However, at the Sannai Maruyama Site, it was found that a village of about 500 people lived lasted for about 1,500 years (the existence of a mass grave is proof that they had been living a sedentary life after repeated generational changes). As a side note, the ancient capital of Kyoto, which represents Japan, lasted only for 1,200 years, shorter than the Sannai Maruyama Site.
On top of that, the techniques required to build large pillar-supported buildings are high. This means that the settlement was literally a village where people adopted a cyclical farming lifestyle. For 500 people to live in the same place, a large amount of food was required, which could hardly be secured from continuous hunting. In other words, some sort of farming activities must have taken place.
This hypothesis was later confirmed as further research took place that crops such as rice, buckwheat, perilla, gourd, mung bean, and burdock were cultivated.
The Most Important Feature of Jōmon Civilization
What surprised most people nowadays about the people in the Jōmon period is the lack of traces of conflicts. Unlike the ruins in the Yayoi period afterward, fences and moats that were used for defensive purposes and human bones damaged by arrowheads were rarely excavated from a Jōmon site.
This is probably due to the temperature being more suitable for the reproduction of fish and animals as well as the growing of edible plants. When there was not enough food source, it was made up of simple farming. So there was no reason for the people back then to fight.
What to Do at Sannai Maruyama Special Historical Site
On top of strolling around the restored pit-houses and stilt buildings while you examine the relics on display, you can understand the lifestyle back then by joining one of the activities such as making your mini clay figurine!
To participate, please talk to the reception staff on your arrival.
Furthermore, a free guiding tour is taking place on an hourly basis (at 9:15 am, 10 am, 11 am, 12 pm, 1 pm, 2 pm, 3 pm, and 3:30 pm or 4 pm in August and September). If you would like to join, please gather at the entrance hall or the passage leading to the historical site in Sanmaru Museum.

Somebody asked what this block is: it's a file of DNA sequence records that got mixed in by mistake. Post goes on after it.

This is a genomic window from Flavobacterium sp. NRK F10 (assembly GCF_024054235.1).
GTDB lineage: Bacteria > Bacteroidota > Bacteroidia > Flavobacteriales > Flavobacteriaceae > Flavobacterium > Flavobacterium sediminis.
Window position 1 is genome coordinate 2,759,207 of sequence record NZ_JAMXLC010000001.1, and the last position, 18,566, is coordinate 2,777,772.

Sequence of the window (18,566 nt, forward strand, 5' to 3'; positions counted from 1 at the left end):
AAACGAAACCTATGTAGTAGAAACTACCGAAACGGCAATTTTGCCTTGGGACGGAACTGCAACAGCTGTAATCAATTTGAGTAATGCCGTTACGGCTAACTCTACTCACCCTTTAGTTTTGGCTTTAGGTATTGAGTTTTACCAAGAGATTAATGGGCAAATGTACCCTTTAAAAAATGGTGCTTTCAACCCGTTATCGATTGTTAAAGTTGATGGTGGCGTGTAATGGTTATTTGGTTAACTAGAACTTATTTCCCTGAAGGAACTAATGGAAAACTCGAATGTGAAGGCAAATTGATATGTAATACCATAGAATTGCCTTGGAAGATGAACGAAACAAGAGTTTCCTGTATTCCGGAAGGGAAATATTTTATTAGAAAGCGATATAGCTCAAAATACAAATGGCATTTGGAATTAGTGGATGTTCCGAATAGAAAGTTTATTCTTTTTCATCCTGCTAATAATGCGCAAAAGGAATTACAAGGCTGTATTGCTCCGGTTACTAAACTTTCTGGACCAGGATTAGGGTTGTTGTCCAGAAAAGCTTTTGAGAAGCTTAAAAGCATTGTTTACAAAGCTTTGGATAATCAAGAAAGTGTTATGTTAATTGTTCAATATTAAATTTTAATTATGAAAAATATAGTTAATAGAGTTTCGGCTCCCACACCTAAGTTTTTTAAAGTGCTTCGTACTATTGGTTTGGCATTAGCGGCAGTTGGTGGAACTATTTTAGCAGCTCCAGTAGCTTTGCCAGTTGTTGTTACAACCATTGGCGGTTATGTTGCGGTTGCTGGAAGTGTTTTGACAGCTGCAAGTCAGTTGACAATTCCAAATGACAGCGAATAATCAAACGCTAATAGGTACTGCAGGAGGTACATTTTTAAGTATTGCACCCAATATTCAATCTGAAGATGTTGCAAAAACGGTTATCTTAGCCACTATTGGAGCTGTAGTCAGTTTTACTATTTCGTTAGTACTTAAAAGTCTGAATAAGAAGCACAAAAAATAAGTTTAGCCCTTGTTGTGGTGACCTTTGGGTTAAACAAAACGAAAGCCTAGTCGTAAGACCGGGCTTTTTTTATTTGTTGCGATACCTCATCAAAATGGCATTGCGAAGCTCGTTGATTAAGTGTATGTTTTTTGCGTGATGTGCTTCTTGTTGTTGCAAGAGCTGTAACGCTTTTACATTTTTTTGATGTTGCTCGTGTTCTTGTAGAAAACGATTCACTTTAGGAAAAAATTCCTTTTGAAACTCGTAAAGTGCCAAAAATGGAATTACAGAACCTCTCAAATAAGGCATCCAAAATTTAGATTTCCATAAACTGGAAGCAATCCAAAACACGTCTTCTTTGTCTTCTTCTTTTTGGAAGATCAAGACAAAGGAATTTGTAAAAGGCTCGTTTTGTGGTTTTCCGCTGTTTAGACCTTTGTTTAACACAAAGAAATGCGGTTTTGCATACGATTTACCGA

On the other hand, if you would like to stroll around the site by yourself, you can refer to the recommended routes specified on the official website HERE.
Tip: You can utilize their free lockers and luggage storage service if required. Also, prams and wheelchairs can be rented out from the reception.
Important: Although there is a restaurant, there is no vegetarian menu.
Maruyama Special Historical Site’s Opening Hours, Admission Fees, and Access Information
- The site is open from 9 am to 5 pm in general but extends its opening hours to 6 pm during Golden Week and from June to September
- The last admission is 30 minutes before the closing time
- The site is closed on the 4th Monday of each month and from the 30th of December to the 1st of January
- Also, refer to the site’s calendar HERE for other days that the site is scheduled to close for various reasons. If the calendar on the English website isn’t updated, please refer to their Japanese website HERE
- The admission fees are:
- 410 yen for adults
- 200 yen for senior high school and university students
- Free otherwise
- If you are also visiting the Aomori Museum of Art, please show your ticket to get a discount (80 yen off for adults, 40 yen off for students)
- The access information is the same as Aomori Museum of Arts
Find out Where Else to Go in Aomori
Aomori City, the capital of Aomori Prefecture, has a wealth of beautiful nature, such as the Hakkōda mountain ranges and Mutsu Bay. Stunning scenery can be adorned throughout the year. In fall, it is the time to find out your favorite kinds of apples!
The city also has a couple of cultural heritages for you to enjoy a different side of Japanese culture.
For more information, please refer to our article on Aomori!